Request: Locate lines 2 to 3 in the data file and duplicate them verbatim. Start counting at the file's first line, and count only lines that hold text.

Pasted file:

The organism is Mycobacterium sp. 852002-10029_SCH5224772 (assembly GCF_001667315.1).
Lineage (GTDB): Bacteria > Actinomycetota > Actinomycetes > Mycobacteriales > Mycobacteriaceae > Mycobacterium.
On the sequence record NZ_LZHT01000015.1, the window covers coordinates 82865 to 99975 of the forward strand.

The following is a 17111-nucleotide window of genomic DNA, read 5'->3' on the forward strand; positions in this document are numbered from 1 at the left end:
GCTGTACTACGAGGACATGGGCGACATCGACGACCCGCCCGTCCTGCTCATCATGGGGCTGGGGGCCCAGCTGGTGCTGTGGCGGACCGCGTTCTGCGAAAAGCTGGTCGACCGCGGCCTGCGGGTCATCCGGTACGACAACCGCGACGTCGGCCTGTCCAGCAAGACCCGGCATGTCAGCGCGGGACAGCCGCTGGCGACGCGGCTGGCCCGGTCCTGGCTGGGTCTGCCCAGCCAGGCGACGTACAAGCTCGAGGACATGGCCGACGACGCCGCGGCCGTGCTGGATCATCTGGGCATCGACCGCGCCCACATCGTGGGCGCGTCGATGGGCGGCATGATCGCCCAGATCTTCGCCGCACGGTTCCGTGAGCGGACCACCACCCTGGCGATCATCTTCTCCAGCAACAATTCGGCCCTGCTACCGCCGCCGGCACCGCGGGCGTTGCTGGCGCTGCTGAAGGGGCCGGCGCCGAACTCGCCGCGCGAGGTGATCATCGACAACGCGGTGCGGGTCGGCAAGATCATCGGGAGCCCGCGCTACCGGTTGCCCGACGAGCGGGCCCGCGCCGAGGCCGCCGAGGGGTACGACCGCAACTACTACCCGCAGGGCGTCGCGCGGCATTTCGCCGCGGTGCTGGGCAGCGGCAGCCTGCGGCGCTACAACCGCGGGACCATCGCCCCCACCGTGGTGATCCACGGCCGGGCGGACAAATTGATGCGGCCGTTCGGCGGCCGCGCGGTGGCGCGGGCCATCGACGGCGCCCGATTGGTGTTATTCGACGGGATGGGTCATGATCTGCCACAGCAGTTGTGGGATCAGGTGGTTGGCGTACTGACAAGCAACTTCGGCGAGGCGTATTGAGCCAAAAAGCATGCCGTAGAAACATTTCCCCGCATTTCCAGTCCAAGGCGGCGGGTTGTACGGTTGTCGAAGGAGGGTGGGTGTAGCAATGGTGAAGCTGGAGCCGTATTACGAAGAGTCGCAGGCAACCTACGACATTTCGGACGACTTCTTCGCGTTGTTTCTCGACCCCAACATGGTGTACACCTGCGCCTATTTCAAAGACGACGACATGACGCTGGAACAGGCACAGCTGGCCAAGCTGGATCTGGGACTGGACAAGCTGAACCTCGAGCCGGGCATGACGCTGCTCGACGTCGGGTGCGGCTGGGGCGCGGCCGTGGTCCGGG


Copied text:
Lineage (GTDB): Bacteria > Actinomycetota > Actinomycetes > Mycobacteriales > Mycobacteriaceae > Mycobacterium.
On the sequence record NZ_LZHT01000015.1, the window covers coordinates 82865 to 99975 of the forward strand.